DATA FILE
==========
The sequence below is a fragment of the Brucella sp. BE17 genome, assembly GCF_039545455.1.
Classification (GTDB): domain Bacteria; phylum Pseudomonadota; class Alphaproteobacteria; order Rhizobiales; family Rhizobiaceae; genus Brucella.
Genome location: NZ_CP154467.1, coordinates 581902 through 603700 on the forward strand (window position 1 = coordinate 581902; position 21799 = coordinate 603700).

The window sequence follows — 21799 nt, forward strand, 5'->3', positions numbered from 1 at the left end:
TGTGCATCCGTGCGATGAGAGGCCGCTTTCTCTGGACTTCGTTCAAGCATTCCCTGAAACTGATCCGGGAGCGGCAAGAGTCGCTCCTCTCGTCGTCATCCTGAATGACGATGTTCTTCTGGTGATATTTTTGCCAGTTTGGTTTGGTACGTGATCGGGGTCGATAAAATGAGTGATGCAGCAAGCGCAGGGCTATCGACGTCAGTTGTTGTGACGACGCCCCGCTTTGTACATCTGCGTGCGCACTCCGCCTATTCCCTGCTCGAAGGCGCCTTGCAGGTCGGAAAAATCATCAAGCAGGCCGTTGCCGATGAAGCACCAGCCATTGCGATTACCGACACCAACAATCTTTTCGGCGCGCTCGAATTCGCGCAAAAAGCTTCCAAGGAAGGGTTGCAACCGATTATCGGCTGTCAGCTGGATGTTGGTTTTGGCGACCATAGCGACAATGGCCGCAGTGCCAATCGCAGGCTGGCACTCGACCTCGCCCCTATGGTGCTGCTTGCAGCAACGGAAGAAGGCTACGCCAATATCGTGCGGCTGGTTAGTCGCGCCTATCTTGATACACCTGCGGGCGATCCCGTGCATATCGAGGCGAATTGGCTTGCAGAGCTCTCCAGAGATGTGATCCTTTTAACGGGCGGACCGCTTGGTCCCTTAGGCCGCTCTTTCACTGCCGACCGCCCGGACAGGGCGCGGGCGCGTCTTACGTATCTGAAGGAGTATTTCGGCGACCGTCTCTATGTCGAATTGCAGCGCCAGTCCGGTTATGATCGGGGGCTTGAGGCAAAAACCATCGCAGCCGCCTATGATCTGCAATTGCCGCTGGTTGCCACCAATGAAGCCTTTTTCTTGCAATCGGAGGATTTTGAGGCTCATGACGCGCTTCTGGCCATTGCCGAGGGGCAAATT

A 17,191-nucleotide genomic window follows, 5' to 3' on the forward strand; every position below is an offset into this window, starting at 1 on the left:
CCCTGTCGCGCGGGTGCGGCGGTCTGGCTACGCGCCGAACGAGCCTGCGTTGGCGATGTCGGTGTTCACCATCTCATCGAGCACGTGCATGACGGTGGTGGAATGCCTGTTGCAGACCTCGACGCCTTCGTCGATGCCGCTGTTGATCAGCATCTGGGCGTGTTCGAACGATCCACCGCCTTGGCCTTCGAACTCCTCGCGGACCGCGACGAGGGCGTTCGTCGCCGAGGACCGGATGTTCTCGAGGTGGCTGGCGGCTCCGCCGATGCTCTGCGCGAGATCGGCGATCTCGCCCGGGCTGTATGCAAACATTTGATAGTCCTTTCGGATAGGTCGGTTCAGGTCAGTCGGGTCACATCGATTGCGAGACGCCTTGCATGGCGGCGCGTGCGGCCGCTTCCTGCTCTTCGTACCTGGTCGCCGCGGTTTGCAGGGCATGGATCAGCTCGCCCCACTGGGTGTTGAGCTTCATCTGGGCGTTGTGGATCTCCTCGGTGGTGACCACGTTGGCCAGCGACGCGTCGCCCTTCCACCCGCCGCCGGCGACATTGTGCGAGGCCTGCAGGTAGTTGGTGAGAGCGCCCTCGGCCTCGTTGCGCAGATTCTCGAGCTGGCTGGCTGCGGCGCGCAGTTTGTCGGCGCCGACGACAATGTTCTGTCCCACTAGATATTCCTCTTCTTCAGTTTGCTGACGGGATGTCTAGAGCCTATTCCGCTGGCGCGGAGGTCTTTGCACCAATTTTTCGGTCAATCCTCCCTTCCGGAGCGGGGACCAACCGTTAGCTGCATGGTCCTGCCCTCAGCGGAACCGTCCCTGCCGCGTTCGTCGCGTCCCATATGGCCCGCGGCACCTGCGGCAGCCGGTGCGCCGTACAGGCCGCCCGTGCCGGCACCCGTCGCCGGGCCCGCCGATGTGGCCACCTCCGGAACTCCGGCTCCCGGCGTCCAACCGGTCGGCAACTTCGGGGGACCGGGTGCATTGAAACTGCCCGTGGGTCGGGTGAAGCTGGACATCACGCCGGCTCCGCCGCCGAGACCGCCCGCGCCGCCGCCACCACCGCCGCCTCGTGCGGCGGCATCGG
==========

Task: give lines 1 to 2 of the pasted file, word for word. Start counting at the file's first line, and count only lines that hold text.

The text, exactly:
The sequence below is a fragment of the Brucella sp. BE17 genome, assembly GCF_039545455.1.
Classification (GTDB): domain Bacteria; phylum Pseudomonadota; class Alphaproteobacteria; order Rhizobiales; family Rhizobiaceae; genus Brucella.